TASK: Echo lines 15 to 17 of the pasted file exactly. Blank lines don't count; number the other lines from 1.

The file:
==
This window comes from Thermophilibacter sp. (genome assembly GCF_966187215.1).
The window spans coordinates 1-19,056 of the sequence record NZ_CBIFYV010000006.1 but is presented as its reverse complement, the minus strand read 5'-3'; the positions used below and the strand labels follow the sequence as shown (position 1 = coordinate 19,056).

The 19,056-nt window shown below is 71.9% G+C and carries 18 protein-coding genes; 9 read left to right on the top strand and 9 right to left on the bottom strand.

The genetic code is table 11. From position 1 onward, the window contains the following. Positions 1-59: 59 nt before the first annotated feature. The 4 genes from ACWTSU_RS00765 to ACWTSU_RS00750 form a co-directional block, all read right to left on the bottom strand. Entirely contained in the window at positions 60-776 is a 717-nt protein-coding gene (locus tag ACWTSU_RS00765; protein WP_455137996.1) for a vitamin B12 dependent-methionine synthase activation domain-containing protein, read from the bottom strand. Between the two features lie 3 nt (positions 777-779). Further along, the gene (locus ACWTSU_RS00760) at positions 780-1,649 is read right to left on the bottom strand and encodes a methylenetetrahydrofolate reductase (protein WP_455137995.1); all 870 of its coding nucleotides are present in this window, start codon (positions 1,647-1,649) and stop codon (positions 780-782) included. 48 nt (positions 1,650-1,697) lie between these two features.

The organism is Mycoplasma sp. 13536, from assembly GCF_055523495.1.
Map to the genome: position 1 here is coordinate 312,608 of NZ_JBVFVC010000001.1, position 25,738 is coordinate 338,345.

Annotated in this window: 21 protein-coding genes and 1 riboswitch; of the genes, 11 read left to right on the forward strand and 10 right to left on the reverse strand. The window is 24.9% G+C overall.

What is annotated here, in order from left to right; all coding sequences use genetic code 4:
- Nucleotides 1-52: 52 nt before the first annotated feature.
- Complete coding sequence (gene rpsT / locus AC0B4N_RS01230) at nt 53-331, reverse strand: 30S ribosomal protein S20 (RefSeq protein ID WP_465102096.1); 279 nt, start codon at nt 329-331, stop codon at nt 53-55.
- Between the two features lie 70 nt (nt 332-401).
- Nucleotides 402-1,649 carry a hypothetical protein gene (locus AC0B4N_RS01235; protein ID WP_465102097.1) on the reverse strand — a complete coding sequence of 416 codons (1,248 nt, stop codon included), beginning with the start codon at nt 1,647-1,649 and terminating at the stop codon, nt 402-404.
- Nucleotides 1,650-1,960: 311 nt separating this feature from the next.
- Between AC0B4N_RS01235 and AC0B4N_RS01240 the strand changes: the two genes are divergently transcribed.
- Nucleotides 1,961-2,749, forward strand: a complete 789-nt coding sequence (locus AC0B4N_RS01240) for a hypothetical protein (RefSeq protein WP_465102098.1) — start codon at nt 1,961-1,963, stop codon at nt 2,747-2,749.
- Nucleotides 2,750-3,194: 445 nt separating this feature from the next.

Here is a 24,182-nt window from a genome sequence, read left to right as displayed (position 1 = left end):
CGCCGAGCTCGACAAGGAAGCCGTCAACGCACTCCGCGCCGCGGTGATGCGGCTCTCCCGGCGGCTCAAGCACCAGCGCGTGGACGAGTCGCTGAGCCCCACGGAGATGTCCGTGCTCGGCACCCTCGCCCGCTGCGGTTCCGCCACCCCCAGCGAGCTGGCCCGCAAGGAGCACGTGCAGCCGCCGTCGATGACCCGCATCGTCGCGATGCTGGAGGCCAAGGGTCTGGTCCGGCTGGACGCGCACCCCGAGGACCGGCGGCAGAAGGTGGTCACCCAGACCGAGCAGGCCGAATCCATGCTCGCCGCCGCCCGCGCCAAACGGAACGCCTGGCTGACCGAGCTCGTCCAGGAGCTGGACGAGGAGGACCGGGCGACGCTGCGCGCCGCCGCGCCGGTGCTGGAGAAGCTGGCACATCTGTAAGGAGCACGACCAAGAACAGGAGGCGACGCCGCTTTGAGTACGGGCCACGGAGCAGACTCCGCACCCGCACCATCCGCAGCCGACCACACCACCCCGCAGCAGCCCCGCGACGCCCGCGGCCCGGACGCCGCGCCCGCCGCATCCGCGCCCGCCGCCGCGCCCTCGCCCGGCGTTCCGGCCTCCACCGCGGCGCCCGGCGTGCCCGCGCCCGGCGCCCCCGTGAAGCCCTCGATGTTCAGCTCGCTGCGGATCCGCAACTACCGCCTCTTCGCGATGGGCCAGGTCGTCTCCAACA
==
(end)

- Nucleotides 1,961-2,749, forward strand: a complete 789-nt coding sequence (locus AC0B4N_RS01240) for a hypothetical protein (RefSeq protein WP_465102098.1) — start codon at nt 1,961-1,963, stop codon at nt 2,747-2,749.
- Nucleotides 2,750-3,194: 445 nt separating this feature from the next.

Here is a 24,182-nt window from a genome sequence, read left to right as displayed (position 1 = left end):